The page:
Clipping through the Book of Revelation

Usually, I encounter Scripture through discrete chunks we call “texts” — single verses or clusters, or, if one follows some reading plan, several chapters at the most. Every once in a while, however, I will read through some book of the Bible in one sitting.

When I do this — read an entire book at a time — I’m often surprised. For one thing, it rarely takes as long as I expected it would. The very fact that the books are broken into verses and chapters, I suppose, plus the fact that whole sermons are sometimes devoted to a few verses, plus the burdens (both positive or negative) of certain verses upon vast areas of our lives (I’m thinking, for example, of texts as diverse as Romans 8:28 and I Timothy 2:12,13) — all this conspires to make us think individual books are as large and strenuous as Mount Everest.

So it’s a good surprise how a sense of scale and shape return, and more quickly than expected. It’s like shifting the Google earth screen to a larger view, in which essential contours and proportions can be seen. One gains a new and necessary specificity about the book as a whole.

And then there’s the landscape one sees by clipping along through it from beginning to end.

Last week I read the Book of Revelation this way. I’m not naturally drawn to fantastical creatures or to blood, nor interested any more in the End Times jigsaw puzzles around this book that I was set to decades ago. I know that the Revelation was written for a time of terrible persecution for those who refused to worship Nero et al., and wanted to keep that context in mind, but otherwise hoped to see it as if for the first time. Impossible to do so, of course, because there’s only one first time and for me it’s long gone. But here it was again, a vivid, very visual, and action-packed display, yes, but one of consolation, of God’s protective power and zeal on behalf of God’s suffering people.

What really struck, and stayed with me, in this particular reading, however, was how the author had built his vision of hope upon earlier Scriptures (which we now call the Old Testament). I realized this because I used The Jerusalem Bible version, which has allusions and quotations in italics and so makes obvious how many there are. I saw old sources built into a striking narrative around the central fact and figure of Christ.

Such building, it seems to me, must be what it means to “let the Word of Christ dwell in you richly” (Colossians 3:16). I think of challenges that I or others in my family and community face. Can I too, more openly and imaginatively, let the Word’s “old” words, phrases, images, and people gather in me to form “new” narratives of hope?

On reading to write: a short interview with Shirley Hershey Showalter

A talented and determined young writer I know (Angeline Schellenberg) commented on my previous post and in the process raised with some good questions on the relationship between reading and writing. While thinking about this, it occurred to me that I must ask Shirley Hershey Showalter, whose blog 100 Memoirs  I read regularly, for her thoughts on the subject. Shirley — “a farmer’s daughter turned college proessor, then college president, later foundation executive” — is writing a memoir about growing up Mennonite in America (1948 to 1966) and she’s going about the learning/reading side of it very deliberately.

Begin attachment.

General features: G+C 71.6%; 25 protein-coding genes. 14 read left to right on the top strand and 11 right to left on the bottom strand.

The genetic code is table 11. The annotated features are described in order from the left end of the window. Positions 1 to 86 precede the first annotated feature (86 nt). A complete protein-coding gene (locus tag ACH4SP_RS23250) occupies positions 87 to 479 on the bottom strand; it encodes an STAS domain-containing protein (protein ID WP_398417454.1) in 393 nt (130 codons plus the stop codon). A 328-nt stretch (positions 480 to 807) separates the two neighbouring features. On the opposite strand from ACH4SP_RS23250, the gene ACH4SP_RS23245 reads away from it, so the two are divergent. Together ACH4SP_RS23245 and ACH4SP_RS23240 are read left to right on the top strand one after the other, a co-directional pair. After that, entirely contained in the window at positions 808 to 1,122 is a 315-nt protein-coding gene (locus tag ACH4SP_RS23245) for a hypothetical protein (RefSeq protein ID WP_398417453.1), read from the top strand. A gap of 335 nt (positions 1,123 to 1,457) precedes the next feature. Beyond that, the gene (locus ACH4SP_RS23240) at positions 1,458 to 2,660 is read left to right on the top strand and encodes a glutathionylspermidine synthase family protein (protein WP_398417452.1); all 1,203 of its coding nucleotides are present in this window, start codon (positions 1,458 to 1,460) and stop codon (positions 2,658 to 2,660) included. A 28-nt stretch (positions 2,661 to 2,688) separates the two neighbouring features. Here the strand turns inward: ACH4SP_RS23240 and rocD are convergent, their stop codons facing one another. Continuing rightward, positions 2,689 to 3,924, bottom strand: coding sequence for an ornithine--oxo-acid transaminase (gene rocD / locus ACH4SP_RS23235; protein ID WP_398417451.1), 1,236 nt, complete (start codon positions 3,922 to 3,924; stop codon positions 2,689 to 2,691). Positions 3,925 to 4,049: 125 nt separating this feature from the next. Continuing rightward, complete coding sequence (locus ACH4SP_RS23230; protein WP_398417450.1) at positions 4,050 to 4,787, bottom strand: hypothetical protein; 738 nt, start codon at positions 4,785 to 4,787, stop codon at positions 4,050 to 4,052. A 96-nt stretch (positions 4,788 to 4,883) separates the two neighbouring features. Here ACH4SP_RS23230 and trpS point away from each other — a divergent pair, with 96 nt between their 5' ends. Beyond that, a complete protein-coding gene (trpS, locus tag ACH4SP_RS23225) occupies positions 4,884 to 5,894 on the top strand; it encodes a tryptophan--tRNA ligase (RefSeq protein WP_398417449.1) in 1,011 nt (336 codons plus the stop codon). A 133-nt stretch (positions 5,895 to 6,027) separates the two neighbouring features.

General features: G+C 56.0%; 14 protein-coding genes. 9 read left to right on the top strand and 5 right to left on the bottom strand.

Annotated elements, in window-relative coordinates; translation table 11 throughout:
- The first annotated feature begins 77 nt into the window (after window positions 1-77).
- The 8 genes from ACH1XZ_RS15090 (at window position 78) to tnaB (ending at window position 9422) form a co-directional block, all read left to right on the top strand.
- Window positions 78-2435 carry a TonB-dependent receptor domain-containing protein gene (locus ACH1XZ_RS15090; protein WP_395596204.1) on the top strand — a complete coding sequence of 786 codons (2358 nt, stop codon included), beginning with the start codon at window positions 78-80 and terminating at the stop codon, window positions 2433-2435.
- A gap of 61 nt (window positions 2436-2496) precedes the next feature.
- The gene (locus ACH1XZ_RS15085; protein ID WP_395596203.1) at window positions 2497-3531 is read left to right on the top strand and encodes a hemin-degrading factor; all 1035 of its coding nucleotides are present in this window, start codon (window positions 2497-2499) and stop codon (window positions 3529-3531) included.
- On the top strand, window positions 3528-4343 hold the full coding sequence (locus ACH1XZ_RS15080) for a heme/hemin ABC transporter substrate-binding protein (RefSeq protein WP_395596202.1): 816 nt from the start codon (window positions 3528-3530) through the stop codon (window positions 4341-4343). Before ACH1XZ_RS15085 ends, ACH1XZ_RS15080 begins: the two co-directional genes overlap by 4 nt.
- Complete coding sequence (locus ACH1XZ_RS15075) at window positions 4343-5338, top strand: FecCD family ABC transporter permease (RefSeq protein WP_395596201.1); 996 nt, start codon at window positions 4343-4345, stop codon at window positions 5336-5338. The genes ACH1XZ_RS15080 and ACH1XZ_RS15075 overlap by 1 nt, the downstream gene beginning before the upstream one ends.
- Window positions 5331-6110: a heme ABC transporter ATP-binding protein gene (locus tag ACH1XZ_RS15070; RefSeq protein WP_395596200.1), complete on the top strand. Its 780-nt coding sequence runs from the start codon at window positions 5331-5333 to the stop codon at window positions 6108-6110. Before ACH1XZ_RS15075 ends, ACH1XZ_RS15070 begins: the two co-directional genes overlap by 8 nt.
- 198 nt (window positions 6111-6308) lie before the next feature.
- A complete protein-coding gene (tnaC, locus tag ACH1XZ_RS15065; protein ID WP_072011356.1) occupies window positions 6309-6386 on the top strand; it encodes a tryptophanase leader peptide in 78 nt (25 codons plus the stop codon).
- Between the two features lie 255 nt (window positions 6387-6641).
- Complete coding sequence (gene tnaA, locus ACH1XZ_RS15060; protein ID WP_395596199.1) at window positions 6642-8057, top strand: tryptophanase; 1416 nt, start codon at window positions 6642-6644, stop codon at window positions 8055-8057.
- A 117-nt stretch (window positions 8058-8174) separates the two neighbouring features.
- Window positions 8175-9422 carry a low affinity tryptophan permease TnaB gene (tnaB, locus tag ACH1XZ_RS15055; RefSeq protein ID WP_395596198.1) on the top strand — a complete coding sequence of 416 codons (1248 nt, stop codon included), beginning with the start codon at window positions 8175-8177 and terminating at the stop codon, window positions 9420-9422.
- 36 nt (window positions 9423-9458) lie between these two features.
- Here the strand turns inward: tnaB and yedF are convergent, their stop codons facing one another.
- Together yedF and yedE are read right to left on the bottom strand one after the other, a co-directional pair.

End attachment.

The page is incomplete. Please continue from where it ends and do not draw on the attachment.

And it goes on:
Today, between a visit with a friend and picking her green beans, Shirley graciously sent me her answers to three questions.

1. You set out to read 100 memoirs, with the intention to write one yourself. What are you looking for?

I am following the advice of Heather Sellers in her book Chapter by Chapter. She says that before trying one’s hand in any genre, first read 100 good examples. Most of us have read 100 novels if we are readers, but not too many people have read 100 memoirs. Hence the goal.

What am I looking for? Structure, voice, sensory detail, and tone. The story itself is secondary to me, although I find some lives more interesting than others. How the story is told fascinates me most.

2. How does the experience of reading affect your own project?

I am just now starting on what I call the long arc, or a full childhood memoir of 40,000-60,000 words, having published five short memoir essays of 2,000-5,000 words that received modest praise. ( I am easily encouraged. :-))

I make notes in the margins of the memoirs as I read them. Other people’s memories ignite my own. When I review the book, I usually comment on structure, voice, and tone. One good thing about blogging is that you have a collection of searchable material all located in the same place. I am hoping to finish the long memoir and may occasionally go back to the 272 blog posts to find a quote or remind myself of a particular model.